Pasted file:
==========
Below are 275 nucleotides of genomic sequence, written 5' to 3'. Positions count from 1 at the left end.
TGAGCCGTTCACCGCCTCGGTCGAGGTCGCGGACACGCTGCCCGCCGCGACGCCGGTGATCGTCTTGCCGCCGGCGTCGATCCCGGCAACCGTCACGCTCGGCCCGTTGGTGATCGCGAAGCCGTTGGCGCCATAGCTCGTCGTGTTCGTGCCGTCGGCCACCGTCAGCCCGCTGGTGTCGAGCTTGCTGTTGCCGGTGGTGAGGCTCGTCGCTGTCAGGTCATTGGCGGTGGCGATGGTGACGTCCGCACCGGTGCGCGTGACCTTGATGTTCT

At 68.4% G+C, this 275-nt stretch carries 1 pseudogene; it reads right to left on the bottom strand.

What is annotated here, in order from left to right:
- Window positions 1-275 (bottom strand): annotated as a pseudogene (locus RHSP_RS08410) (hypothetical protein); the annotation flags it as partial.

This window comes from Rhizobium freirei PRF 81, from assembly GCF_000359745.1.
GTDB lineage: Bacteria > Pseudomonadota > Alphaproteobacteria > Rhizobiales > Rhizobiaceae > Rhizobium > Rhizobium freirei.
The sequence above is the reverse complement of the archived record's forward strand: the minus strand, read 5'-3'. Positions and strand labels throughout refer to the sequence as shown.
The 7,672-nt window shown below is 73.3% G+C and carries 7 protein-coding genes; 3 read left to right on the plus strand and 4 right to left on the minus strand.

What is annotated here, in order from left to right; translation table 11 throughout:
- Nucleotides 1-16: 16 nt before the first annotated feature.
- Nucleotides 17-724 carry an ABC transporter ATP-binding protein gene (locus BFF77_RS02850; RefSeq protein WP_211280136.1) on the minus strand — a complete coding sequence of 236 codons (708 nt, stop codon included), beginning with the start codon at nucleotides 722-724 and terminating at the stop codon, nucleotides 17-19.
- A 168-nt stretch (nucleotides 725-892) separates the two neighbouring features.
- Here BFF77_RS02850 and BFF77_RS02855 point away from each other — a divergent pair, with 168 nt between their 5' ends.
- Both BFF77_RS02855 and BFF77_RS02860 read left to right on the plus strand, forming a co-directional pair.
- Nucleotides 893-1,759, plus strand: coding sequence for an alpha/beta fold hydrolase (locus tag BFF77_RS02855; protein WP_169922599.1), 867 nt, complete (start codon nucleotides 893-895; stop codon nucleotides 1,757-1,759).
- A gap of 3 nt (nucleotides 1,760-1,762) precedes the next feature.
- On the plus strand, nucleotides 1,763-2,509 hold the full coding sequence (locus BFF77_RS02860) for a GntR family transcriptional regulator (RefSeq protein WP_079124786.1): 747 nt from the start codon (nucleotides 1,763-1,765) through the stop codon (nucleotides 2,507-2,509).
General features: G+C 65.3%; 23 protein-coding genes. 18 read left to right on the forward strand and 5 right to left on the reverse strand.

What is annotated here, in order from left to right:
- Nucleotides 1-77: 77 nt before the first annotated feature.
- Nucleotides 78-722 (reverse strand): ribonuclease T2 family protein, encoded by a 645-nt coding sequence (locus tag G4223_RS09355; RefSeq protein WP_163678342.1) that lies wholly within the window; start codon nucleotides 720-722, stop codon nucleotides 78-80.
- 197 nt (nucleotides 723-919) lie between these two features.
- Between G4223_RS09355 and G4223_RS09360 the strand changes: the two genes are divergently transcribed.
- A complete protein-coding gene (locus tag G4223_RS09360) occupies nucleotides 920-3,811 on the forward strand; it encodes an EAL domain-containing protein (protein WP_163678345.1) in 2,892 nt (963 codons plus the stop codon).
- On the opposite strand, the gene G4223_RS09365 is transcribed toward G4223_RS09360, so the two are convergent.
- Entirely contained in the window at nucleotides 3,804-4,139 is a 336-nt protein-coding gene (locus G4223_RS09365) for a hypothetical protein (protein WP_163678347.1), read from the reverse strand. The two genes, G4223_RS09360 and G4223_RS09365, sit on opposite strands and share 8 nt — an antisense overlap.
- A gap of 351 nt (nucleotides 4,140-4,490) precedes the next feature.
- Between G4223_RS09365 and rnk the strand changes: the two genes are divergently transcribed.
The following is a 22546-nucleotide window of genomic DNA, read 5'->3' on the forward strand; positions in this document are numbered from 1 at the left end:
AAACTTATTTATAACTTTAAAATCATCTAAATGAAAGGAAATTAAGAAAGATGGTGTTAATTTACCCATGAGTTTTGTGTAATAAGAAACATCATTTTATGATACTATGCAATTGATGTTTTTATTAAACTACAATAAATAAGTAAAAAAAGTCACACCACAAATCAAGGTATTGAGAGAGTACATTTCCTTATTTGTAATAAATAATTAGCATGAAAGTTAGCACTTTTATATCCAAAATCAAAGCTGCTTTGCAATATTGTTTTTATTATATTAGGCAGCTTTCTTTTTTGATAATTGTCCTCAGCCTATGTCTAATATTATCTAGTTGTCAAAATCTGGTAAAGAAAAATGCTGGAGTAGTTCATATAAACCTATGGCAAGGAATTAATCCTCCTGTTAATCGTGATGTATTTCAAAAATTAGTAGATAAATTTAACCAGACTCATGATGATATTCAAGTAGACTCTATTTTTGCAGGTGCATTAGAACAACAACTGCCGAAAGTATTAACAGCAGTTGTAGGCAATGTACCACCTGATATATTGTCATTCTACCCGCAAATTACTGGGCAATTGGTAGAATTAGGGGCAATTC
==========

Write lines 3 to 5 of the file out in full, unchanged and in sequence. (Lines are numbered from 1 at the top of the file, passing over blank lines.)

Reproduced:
At 68.4% G+C, this 275-nt stretch carries 1 pseudogene; it reads right to left on the bottom strand.

What is annotated here, in order from left to right:
- Window positions 1-275 (bottom strand): annotated as a pseudogene (locus RHSP_RS08410) (hypothetical protein); the annotation flags it as partial.